Eat Your Grains!
According to a survey recently commissioned by Dempsters, only 10% of us are getting enough grain products in our diet. The worst part? Most of us think we’re getting too much. Canada’s Food Guide recommends eating six to eight servings of grains – such as bread, rice and oats – for a healthy diet. At least half of that should be whole grains.
“Grains, and more specifically, whole grains have proven health benefits,” states registered dietitian Jean LaMantia. “Not only are they an excellent source of protein, vitamins and minerals, but people who eat more whole grains tend to have a lower risk of heart disease, cancer, diabetes and digestive issues. And for those of us watching our intake, whole grains can help with weight management as you feel full longer.”
Yes, Canadians Are Grain Deprived
It’s a fact: Canadians of all ages do not get their daily whole grain servings. Find out who is close to the recommended six to eight mark and what food faves Canadians would hate to give up to trim their
Whole Grain Gurus: Twenty-five to 34-year olds lead the charge with 15 per cent hitting the recommended servings per day mark. Yet, the numbers steadily decrease with age: 34 to 44 (5%); 45 to 54 (8%); 55 to 64 (4%).
Coast-to-Coast Whole Grains: Atlantic Canadians and Ontarians rank #1 for whole grain consumption (10%), followed closely by Quebec and British Columbia (9%). Alberta (6%) and Manitoba and Saskatchewan (5%) sit in third and forth place respectively.
Battle of the Sexes: When it comes to whole grains, seems Mars outranks Venus as men eat more whole grain products (12%) than their female counterparts (6%)!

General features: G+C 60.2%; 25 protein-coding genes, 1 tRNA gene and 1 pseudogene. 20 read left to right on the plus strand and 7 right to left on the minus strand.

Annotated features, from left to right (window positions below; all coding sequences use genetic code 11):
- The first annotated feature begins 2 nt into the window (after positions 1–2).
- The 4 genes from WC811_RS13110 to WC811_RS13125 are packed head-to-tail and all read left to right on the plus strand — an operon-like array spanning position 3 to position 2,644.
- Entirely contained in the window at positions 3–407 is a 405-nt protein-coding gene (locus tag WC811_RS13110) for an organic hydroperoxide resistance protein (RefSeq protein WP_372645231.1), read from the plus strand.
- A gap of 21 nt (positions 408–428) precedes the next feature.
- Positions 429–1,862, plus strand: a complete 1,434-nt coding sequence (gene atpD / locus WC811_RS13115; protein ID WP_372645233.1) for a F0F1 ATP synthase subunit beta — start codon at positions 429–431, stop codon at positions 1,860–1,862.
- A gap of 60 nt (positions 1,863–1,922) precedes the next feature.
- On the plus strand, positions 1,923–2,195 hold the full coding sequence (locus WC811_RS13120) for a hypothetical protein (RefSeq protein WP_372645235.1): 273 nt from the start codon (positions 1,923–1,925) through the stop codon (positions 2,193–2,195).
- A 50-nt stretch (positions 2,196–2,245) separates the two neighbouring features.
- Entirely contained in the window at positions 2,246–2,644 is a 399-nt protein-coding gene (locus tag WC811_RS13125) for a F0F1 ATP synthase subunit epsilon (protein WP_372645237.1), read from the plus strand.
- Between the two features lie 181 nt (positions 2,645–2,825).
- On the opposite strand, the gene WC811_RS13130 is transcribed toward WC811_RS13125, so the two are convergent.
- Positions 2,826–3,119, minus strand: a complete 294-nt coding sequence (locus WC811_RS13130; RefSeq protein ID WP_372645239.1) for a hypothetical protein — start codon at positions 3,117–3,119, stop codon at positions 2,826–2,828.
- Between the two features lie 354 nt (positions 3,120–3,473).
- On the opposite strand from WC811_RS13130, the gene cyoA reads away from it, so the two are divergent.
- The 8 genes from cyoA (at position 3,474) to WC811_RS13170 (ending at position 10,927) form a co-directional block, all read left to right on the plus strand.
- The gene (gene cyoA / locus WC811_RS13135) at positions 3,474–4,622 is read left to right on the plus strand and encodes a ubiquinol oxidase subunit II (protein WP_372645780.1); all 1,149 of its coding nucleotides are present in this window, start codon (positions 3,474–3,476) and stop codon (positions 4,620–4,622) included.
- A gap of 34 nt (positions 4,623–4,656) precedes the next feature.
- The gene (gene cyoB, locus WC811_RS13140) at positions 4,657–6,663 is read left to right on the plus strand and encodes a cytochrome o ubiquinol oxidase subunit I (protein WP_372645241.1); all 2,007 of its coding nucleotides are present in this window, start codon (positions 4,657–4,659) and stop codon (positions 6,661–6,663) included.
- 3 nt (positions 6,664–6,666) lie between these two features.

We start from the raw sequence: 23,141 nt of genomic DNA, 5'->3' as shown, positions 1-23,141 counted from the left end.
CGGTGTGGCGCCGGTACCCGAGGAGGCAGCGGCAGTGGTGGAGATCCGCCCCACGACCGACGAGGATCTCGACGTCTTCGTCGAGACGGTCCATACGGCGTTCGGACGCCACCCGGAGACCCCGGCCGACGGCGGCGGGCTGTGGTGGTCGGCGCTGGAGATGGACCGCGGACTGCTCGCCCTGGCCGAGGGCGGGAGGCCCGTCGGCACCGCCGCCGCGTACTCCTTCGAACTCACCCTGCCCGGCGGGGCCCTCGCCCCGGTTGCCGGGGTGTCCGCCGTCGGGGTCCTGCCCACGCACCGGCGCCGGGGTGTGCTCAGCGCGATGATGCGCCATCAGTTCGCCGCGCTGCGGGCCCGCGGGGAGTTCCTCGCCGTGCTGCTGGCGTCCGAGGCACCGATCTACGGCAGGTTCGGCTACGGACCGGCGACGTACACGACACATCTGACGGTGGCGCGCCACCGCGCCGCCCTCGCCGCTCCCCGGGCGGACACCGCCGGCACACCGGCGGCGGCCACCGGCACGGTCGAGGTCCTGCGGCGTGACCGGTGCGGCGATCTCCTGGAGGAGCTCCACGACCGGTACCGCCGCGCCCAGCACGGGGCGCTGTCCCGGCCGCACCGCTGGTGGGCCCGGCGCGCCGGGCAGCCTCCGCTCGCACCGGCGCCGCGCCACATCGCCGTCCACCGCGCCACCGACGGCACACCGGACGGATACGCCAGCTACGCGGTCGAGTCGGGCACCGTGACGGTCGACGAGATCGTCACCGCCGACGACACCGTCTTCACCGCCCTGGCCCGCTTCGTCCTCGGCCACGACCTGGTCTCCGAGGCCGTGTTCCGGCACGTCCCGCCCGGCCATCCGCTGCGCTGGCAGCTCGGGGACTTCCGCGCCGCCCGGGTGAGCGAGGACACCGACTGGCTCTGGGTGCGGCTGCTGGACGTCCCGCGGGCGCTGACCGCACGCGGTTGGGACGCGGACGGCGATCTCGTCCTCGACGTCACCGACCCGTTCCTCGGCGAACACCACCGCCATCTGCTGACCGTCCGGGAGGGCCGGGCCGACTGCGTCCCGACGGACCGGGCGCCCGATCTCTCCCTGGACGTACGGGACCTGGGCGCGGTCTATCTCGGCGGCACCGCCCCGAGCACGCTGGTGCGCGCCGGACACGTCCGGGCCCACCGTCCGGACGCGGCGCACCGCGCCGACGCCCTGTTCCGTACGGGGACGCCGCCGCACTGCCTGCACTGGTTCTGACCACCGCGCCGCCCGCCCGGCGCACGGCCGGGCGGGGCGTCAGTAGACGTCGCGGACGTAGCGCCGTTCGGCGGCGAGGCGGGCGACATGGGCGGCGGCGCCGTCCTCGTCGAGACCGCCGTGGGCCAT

Chocolate or Bread? But when it comes to losing a pound or two, Canadians would rather cut out chocolate (26%) than their daily bread (31%). And for women looking to shed a couple pounds, they would hate to give up bread and chocolate, neck-and-neck at 29 per cent, followed by pasta (25%), then potato chips (16%). Canadian men rank bread (32%) as number one, with pasta (26%), chocolate (22%) and potato chips (18%) following in short order.
Yet despite the statistics, more than eight out of ten Canadians agree that carbohydrates, such as bread, pasta, rice, cereal and oats are healthy – so what’s holding us back from getting our recommended six to eight servings every day?
“Healthy carbs are essential to overall health at every stage of life yet fad diets and misinformation have swayed people’s views on these important sources of essential nutrients,” says LaMantia. “It’s not about avoiding or tracking certain foods – for example more than 45 per cent of us track our daily consumption of bread – it’s about educating ourselves on how to choose the right carbs, such as whole grain pasta or bread. Whether it’s disease prevention, weight loss, or just eating better, adding whole grains to your daily routine will have a positive impact.”
Not All Grains are Created Equal
A whole grain is when all three parts of the grain are present, these include: the bran (outer layer providing fibre, B-vitamins and minerals), the germ (food for the seed that’s full of B-vitamins, vitamin E and minerals), and the endosperm (inner layer of the seed supplying energy and protein). For the average Canadian, this level of information is a lot to digest and many don’t know where to start.
“As a busy mother and dietitian I know eating healthy doesn’t just happen but getting six to eight servings per day doesn’t have to be a daunting task,” advises LaMantia. “Simple adjustments, such as oatmeal at breakfast, sandwiches on whole grain bread, and brown rice at dinner, can have a big impact. The key is choosing foods made with ‘whole grains’ – this ensures the entire grain is baked in, providing you key nutrients like fibre and disease-lowering antioxidants.”